Footage captures moments surrounding Irvo Otieno's death at hospital
Prosecutors released video on Tuesday of the March 6 chain of events that ended with the death of Irvo Otieno at Virginia’s Central State Hospital.
The video shows sheriff’s deputies and medical staff at the hospital carrying a handcuffed Otieno into a room and placing him on the floor. Otieno is forcibly held down for nearly 11 minutes until he stops moving, according to the video. The Washington Post published video of the encounter on Monday.
In an interview with ABC News, Otieno's mother Caroline Ouka wondered why no one stepped in to stop them.
“To see nine men and a woman, squeeze– literally squeeze the breath out of my child was heartbreaking," Ouka said. "I could not believe that human beings can be desensitized to do that to another human being.”
Cabell Baskervill, Dinwiddie County’s Commonwealth attorney, said the incident began in the Henrico County Jail, where Otieno was allegedly punched by officers in his side and torso. She alleged that Otieno was pepper-sprayed while he sat in his cell alone.
Otieno was later transported to Central State Hospital, a state-run inpatient psychiatric facility.
"State Police investigators were told he had become combative during the admission process" at Central State, Baskervill said.
She has pushed back against officers' claims that Otieno was combative, saying video footage shows that Otieno "was not agitated and combative" but fidgety, stressed and anxious. Baskervill also alleged that seven Virginia sheriff's deputies then held 28-year-old Otieno down for 12 minutes and suffocated him.
He died of asphyxiation by smothering, according to Baskervill, who described the incident as "cruel and a demonstration of power that is unlawful … it killed him."
Ouka remembers him as "a loving person," who was "smart" and "bright."
"I miss his hugs. … I miss touching him," she said. "I miss seeing him. I miss talking to him. I miss just being there for all of us. … Our life was perfect. They didn’t have to do this. They didn’t have to take him away from us.”
Baskervill said Otieno's death was not reported for three-and-a-half hours and 911 was not alerted.
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Between Otieno's death and the call made to state police, Otieno's body was moved, handcuffs were removed and washed and a funeral home had been called instead of the medical examiner's office, the commonwealth's attorney said in court.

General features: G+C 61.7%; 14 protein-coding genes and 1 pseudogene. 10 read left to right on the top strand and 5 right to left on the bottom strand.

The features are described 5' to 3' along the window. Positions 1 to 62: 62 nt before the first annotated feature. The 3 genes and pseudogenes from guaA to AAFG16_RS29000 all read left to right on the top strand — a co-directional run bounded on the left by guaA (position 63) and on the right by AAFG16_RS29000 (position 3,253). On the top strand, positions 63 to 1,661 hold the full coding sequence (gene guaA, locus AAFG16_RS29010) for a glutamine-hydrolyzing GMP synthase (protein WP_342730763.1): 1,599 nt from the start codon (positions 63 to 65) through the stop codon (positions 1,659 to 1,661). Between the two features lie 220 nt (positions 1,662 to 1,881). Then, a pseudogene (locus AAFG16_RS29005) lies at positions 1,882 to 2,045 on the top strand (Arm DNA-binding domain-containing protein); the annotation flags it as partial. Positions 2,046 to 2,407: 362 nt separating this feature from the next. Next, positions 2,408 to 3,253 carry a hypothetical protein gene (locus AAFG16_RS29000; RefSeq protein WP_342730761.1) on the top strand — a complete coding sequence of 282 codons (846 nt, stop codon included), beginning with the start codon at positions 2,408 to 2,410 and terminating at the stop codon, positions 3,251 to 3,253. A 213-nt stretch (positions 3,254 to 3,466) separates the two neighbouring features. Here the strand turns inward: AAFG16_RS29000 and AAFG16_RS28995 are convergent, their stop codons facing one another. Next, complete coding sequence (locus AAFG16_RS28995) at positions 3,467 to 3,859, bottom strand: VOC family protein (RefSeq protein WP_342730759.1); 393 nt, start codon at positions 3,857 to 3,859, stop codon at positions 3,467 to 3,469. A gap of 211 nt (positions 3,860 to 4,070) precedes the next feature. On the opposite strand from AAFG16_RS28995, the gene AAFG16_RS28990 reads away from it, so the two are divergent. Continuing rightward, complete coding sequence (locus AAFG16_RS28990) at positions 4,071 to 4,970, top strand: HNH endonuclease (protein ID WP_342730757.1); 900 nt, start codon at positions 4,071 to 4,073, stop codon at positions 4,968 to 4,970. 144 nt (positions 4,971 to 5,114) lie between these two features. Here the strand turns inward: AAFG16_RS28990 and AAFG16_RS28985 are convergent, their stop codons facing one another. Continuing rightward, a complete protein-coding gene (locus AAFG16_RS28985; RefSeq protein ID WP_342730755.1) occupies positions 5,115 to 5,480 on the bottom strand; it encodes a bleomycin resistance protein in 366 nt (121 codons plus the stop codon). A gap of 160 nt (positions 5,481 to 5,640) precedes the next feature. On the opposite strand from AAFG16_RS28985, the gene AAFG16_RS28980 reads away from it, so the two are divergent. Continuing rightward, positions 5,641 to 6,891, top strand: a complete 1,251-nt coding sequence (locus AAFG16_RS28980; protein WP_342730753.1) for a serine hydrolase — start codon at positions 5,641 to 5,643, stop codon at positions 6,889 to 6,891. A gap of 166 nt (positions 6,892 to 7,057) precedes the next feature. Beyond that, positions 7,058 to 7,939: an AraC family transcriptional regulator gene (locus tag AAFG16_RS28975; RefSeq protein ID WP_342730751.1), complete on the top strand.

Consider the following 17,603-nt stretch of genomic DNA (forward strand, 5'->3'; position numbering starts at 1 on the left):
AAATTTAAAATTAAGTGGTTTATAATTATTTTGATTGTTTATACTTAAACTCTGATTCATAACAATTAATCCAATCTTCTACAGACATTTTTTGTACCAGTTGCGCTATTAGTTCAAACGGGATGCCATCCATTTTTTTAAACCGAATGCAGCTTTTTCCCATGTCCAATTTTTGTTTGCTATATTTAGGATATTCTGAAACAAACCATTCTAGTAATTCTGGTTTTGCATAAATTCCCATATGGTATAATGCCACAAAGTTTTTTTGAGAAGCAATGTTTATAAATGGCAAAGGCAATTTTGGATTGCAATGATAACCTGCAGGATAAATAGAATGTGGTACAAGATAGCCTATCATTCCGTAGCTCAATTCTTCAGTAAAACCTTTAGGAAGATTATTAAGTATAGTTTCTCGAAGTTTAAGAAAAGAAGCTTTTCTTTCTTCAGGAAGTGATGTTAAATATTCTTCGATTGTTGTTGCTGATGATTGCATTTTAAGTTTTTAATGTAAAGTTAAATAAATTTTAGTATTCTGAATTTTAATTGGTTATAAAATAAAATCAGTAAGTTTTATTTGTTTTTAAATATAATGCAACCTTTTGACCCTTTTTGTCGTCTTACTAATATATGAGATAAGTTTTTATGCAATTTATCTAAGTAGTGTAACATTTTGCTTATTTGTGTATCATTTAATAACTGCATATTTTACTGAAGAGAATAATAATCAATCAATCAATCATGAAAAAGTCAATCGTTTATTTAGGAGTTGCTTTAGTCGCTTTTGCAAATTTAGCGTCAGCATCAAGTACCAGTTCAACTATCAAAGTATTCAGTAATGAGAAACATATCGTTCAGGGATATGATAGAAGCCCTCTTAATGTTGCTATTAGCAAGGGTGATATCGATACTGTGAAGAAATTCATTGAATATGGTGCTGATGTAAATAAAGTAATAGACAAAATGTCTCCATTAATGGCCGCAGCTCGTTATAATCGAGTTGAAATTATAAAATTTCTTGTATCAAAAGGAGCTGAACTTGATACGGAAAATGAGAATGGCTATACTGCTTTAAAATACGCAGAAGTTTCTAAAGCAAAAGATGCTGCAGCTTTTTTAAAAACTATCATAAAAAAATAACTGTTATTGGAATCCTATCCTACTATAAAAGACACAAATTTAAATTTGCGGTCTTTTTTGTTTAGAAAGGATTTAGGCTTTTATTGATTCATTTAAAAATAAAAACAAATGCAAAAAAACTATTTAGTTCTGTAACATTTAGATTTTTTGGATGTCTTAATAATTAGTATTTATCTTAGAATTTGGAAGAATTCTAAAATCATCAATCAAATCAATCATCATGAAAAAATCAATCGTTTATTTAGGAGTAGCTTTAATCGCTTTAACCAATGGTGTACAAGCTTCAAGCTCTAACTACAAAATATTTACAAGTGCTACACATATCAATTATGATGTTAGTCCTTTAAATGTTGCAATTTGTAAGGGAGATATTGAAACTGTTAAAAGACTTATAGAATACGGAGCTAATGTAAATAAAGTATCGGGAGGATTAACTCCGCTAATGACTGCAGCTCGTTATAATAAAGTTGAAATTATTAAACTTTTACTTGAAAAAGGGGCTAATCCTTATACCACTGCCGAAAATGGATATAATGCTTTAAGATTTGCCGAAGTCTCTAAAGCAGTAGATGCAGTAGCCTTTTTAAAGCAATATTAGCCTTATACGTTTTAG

At some point, an injection was given to Otieno by hospital staff. Baskervill asserted the injection was likely given after he had died of asphyxia.
Baskervill said none of the seven deputies "made truthful statements to the State Police either that night or yesterday upon arrest."
Seven Henrico County Sheriff’s deputies and three Central State Hospital employees have been arrested and charged with second-degree murder. Additional charges and arrests are pending, according to the commonwealth's attorney.
The Henrico County Sheriff’s Office is conducting an independent review of Otieno's death alongside an investigation by Virginia State Police.
The FBI is now in touch with state and local investigators.
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“FBI Richmond has been in contact with authorities investigating the circumstances surrounding the tragic death of Mr. Irvo Otieno. We have no further comments to share at this time," read a statement shared with ABC News from an FBI spokesperson.
The seven arrested deputies were identified as Randy Joseph Boyer, 57; Dwayne Alan Bramble, 37; Jermaine Lavar Branch, 45; Bradley Thomas Disse, 43; Tabitha Renee Levere, 50; Brandon Edwards Rodgers, 48; and Kaiyell Dajour Sanders, 30.
Lawyers for Disse said that the officer was asked by a supervisor to drive to Central State Hospital because of issues officers were having with the inmate and because they were told he could not be controlled with just three officers.
In court, a lawyer for Branch alleged the officer "did not administer any blows to the deceased, or violence towards him, other than simply trying to restrain him."
Branch's lawyer, Cary Bowen, told ABC News by phone that Baskervill was trying to fashion the case as something that is "malicious."
"There was no weapon used. There was no pummeling or anything like that. I think everybody agrees," Bowen said. "And the way she was casting it was that they ended up suffocating. He couldn't breathe. And she's acting like the guy didn't resist and he wasn't manic or bipolar or whatever. Just a nice guy who they're picking on."
The seven deputies have been placed on administrative leave.
Henrico County Sheriff Alisa A. Gregory released a statement the week after Otieno's death, extending her "deepest sympathies and condolences" to Otieno's family and friends.
"The events of March 6, at their core, represent a tragedy because Mr. Otieno's life was lost. This loss is felt by not only those close to him, but our entire community," Gregory said in the statement.
Otieno's family saw the footage before the video was set to be released to the public.
"My son was treated like a dog, worse than a dog. I saw it with my own eyes on the video," said Ouko in a past press conference.
The Sheriff's Department and local union Henrico Fraternal Order of Police Lodge No. 4 have yet to return ABC News' request for comment.
ABC News' Nadine El-Bawab, Beatrice Peterson, Nakylah Carter and Ahmad Hemingway contributed to this report.
Footage captures moments surrounding Irvo Otieno's death at hospital originally appeared on abcnews.go.com